U.S. Energy Information Administration - EIA - Independent Statistics and Analysis
Energy in Brief
What are the major sources and users of energy in the United States?
Last Updated: December 29, 2015
The major energy sources consumed in the United States are petroleum (oil), natural gas, coal, nuclear energy, and renewable energy. The major user sectors of these energy sources are residential and commercial buildings, industry, transportation, and electric power. The pattern of energy use varies widely by sector. For example, petroleum provides 92% of the energy used for transportation, but only provides about 1% of the energy used to generate electric power. Understanding the relationships between the different energy sources and their uses provides insights into many important energy issues.
How can different energy sources be compared?
Primary energy includes petroleum, natural gas, coal, nuclear energy, and renewable energy. Electricity is a secondary energy source that is generated using these primary forms of energy. For example, coal is a primary energy source that is burned by electric power plants to generate electricity, which is a secondary source of energy.
Primary energy sources are commonly measured in different units such as barrels of oil, cubic feet of natural gas, and tons of coal. To compare fuels, a common unit of measure is used. The United States uses the British thermal unit, or Btu, to measure the energy content of each energy source.
Total U.S. energy use in 2014 was about 98 quadrillion Btu. One quadrillion equals 1015, or one thousand trillion. One quadrillion Btu, often referred to as a quad, represents about 1% of total U.S. energy use.
In physical energy terms, one quad represents approximately 172 million barrels of oil (equal to nine days of U.S. petroleum use in 2014), 51 million short tons of coal (equal to 20 days of U.S. coal consumption in 2014), or 1 trillion cubic feet of dry natural gas (equal to 14 days of U.S. natural gas use in 2014).
The number of quads used from each primary energy source in 2014 is shown in the pie chart on the right. Petroleum accounts for the largest share of U.S. primary energy consumption, followed by natural gas, coal, renewable energy (including hydropower, wind, biomass, geothermal, and solar), and nuclear electric power.
Which primary energy sources are used in each sector?
Primary energy is used in residential and commercial buildings, in transportation, by industry, and by electricity generating facilities. The bar chart on the right shows the amount of primary energy used in each of these sectors. The electric power sector is the largest user of primary energy, followed by the transportation sector.
The electric power sector uses primary energy to generate electricity. Nearly all electricity is used in buildings and by industry. This means the total amounts of energy used by residential and commercial buildings, industry, and transportation are actually higher than the amounts shown on the bar chart when electricity is included.
In the chart below, the lines connecting the primary energy sources on the left with the demand sectors on the right in the graphic below summarize the links between energy sources and sector users in the United States. For example, because all nuclear energy is used in the electric power sector to generate electricity, and because nuclear represents 22% of the primary energy used by that sector, the line between nuclear energy and the electric power sector shows 100% for nuclear energy in the source column and 22% for electric power in the sector column.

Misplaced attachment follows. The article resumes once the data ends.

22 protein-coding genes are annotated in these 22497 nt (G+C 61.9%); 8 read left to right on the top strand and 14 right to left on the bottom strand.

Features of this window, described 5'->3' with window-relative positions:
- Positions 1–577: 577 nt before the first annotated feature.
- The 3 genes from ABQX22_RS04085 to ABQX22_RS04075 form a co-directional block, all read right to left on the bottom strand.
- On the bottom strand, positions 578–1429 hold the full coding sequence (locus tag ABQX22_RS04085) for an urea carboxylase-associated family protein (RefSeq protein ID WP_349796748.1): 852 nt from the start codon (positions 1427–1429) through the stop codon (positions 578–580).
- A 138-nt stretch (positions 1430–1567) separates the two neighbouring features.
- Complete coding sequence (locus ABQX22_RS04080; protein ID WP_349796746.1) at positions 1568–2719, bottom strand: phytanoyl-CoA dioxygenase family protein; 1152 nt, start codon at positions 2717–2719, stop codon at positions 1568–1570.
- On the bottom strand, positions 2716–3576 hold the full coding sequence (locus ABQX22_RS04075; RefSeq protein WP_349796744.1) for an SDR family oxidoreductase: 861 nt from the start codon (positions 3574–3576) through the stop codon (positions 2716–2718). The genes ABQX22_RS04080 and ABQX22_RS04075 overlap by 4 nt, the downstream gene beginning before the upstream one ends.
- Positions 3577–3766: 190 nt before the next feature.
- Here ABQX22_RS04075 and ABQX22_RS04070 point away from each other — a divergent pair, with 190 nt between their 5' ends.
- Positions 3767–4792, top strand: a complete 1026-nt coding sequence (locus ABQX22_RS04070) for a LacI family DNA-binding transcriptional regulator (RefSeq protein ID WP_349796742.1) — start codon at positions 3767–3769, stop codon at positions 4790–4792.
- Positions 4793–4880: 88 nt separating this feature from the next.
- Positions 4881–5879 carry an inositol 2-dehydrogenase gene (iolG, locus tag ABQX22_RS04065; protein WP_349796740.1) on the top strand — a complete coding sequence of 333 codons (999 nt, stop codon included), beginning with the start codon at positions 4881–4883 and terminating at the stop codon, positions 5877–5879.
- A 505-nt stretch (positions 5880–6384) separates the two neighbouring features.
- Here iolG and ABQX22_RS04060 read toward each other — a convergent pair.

The mix of primary energy sources varies widely across demand sectors. Energy policies designed to influence the use of a particular primary energy source for environmental, economic, or energy security reasons often focus on sectors that are major users of that energy source.
For example, because 71% of petroleum is used in the transportation sector, where it provides 92% of the total primary energy used, policies to reduce petroleum consumption often focus on the transportation sector. These policies usually seek to increase vehicle fuel efficiency or promote alternative fuels. About 91% of coal, but only 1% of petroleum, is used to generate electricity, which means policies affecting electricity generation are likely to have a much larger impact on coal use than on petroleum use.
Some primary energy sources, such as nuclear and coal, are entirely or predominately used in one sector. Others, like natural gas and renewables, are more evenly distributed across sectors. Similarly, while transportation is almost entirely dependent on one fuel (petroleum), the electric power sector uses a variety of energy sources for generating electricity.
Do sources and uses of energy change over time?
Links between sectors and the energy sources consumed in those sectors change over time, but the changes tend to occur slowly. For example, coal was once used extensively as a fuel for heating homes and commercial buildings, but that specific use of coal has decreased to almost nothing in the United States over the past half-century. Although renewable energy's share of the total primary energy consumed in the United States is still relatively small, its use is growing across all sectors. Also, natural gas use in the electric power increased in recent years because of lower natural gas prices, while the use of coal in that sector has declined.
Did you know?
The electric power sector has seen large changes in the mix of fuels used to generate electricity. Almost 60 years ago, nuclear energy played no role in electric power generation, but in 2014 , nuclear energy accounted for 22% of the energy used to generate U.S. electricity. Petroleum's share of energy used for electricity generation was 1% in 2014, down from a peak of 18% in 1973.